cat somefile | somecommand
But in DCL on VMS:
PIPE cat somefile | somecommand
That's small beer compared to the way file paths are specified. It's been too long since i last used a VMS cluster so i can't remember the syntax off hand, but it's pretty clunky.
I started my career as Fortran developer on OpenVMS for process control systems and process simulations in early 90s. OpenVMS was the choice platform for most mission critical/ life critical operations and for manufacturing process simulations then.
We ran a few pair of OpenVMS nodes in cluster to operate multimillion dollar petrochemical production facility. The share-everything clustering was cool. I don't think I have seen that since.
Actually OpenVMS helped me make transition from petrochemical to technology in 2000. A tech company was trying to find someone with prior experience in OpenVMS to support customers using their optical storage library management software on OpenVMS/Alpha. That's when I transitioned from controls to data storage.
Mainframe, not so much - imagine programming in a webform's text box where the endpoint might have gone away by the time you submit.
(An interview with Jeff McLeman who worked at DEC, he discusses VMS/Alpha/NT kernel work)
That's probably historical, but I wonder what's the point to advertise that the cluster supports Cobol for example?
A friend of mine works on a COBOL system that's responsible for calculating pension payments for former government employees. COBOL is good enough for this application, since it's basically just a glorified pile of if-statements.
Rewriting everything in the hot-new-language-of-the-year would almost certainly introduce bugs, so instead of screwing up people's pension checks every couple of years, they just pay a my friend to know COBOL and to keep the rules up to date.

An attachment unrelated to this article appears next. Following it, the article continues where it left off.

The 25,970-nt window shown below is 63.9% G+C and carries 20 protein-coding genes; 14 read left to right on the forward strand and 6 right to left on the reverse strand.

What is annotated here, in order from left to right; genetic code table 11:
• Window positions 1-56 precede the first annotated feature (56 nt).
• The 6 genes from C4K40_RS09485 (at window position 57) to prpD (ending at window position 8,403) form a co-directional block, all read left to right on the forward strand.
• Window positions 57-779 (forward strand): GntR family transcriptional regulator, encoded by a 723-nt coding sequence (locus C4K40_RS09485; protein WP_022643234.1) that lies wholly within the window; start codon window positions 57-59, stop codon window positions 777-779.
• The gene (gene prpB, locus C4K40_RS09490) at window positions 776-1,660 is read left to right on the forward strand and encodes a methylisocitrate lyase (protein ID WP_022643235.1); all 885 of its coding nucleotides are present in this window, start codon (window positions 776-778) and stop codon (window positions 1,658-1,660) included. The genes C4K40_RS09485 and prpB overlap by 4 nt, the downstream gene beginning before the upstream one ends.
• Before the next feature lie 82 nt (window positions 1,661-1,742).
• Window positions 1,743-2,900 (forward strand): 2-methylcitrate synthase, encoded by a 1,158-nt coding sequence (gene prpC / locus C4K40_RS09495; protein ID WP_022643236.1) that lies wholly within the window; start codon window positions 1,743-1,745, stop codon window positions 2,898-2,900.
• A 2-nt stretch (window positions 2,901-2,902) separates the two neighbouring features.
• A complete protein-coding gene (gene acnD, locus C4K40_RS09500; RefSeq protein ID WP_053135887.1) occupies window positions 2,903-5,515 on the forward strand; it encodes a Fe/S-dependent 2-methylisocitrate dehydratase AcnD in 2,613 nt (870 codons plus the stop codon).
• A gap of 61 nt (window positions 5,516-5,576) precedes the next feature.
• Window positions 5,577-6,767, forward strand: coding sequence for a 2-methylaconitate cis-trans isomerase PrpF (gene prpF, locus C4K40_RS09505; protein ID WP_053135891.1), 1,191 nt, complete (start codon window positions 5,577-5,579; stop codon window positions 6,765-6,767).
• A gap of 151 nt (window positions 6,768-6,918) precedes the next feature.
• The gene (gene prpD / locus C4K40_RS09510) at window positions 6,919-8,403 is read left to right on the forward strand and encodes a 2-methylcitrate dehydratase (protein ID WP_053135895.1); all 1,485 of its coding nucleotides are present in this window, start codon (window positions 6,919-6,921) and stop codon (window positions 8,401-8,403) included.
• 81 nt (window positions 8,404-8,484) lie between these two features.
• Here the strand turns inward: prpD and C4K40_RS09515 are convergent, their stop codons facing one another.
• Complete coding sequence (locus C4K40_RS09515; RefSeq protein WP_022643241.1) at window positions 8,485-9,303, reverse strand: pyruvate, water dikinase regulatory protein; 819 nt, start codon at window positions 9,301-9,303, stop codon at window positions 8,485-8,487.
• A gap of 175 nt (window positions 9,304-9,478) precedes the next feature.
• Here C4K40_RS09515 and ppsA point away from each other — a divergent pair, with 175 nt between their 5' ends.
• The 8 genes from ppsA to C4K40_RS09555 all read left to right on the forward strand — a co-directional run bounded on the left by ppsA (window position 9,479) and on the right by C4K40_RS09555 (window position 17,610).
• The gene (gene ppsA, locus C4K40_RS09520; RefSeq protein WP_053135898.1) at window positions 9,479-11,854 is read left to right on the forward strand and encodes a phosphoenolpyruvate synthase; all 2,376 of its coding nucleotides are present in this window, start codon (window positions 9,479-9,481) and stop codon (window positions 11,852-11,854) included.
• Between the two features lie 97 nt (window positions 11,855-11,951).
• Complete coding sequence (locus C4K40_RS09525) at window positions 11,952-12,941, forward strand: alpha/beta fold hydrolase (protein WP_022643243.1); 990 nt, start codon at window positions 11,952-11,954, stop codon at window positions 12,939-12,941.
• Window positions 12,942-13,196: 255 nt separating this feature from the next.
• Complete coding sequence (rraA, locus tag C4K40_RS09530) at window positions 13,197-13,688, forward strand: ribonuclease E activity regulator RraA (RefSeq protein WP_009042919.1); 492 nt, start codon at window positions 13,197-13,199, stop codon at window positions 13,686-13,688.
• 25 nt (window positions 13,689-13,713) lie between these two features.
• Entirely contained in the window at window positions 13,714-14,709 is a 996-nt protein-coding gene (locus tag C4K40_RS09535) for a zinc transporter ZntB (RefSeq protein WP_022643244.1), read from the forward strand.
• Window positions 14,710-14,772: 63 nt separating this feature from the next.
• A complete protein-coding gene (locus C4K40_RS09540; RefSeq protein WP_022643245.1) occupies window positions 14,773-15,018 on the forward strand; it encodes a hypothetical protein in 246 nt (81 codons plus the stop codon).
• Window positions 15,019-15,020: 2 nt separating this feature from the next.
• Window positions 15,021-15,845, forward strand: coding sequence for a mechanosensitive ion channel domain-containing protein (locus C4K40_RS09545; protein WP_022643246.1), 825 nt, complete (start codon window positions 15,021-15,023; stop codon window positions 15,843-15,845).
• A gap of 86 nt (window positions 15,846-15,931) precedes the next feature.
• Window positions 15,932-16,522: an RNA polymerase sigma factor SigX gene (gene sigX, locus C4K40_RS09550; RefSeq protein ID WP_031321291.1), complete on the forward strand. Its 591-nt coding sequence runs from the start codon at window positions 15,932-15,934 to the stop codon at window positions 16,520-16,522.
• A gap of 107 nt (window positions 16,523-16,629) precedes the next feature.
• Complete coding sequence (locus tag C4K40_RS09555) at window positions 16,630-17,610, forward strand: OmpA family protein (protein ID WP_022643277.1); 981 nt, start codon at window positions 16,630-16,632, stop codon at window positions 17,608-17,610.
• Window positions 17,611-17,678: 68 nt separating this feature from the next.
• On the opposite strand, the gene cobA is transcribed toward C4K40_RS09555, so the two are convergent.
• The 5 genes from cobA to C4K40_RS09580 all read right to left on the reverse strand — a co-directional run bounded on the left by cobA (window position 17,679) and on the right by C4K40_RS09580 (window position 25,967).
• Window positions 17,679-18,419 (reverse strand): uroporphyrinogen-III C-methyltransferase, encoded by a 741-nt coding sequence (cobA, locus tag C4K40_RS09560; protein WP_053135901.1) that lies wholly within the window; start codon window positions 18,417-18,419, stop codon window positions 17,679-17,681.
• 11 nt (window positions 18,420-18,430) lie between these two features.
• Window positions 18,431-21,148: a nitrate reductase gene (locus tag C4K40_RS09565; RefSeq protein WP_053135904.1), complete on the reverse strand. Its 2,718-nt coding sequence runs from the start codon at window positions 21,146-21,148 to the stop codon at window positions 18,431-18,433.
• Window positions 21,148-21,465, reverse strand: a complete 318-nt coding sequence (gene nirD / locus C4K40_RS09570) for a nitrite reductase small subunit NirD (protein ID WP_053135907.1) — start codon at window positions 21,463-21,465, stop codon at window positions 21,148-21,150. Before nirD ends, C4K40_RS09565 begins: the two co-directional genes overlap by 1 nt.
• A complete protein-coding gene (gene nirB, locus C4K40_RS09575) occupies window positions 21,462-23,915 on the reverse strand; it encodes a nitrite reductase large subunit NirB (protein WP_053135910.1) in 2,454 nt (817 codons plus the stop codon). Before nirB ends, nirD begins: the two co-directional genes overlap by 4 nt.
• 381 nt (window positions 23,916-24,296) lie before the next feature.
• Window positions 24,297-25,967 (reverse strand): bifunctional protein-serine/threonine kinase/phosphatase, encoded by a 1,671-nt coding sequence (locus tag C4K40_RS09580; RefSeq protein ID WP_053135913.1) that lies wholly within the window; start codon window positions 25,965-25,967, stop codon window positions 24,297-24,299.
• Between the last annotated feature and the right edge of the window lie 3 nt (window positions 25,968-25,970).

There's still enough of a community behind COBOL that there's really no reason not to do this. COBOL compilers continue to be maintained, and even the language itself is getting updated (see e.g. https://en.wikipedia.org/wiki/COBOL#COBOL_2014).
Yes, that's the point I usually hear. I.e. that it's used for legacy applications, just because switching to anything else doesn't worth the effort. I'd be more surprised however when it would be used for any new project.
That's of course understandable (for keeping legacy systems), but new systems deployed with using Cobol is not so expected.
Once your experience in development evolves beyond buzzword-bingo web apps and obsession with faddish language features, you find all sorts of real work being done in uncool things like Cobol, Ada, Fortran, VB, etc.
i used to also dabble a bit in dcl, digital command line, which is more like the shell scripting language for openvms.
Performance and security were reputedly very good, though I've no idea how it's kept up these days.
From technical standpoint interesting feature is sane approach to asynchronous IO and IPC (think libevent in kernel).
There may be a hundred of them but none works off the shelf for all applications. There are a lot of details in there.
You could probably make the point that early Google was "only" a clustered filesystem plus some apps running on top on it.
JACK [The Ripper]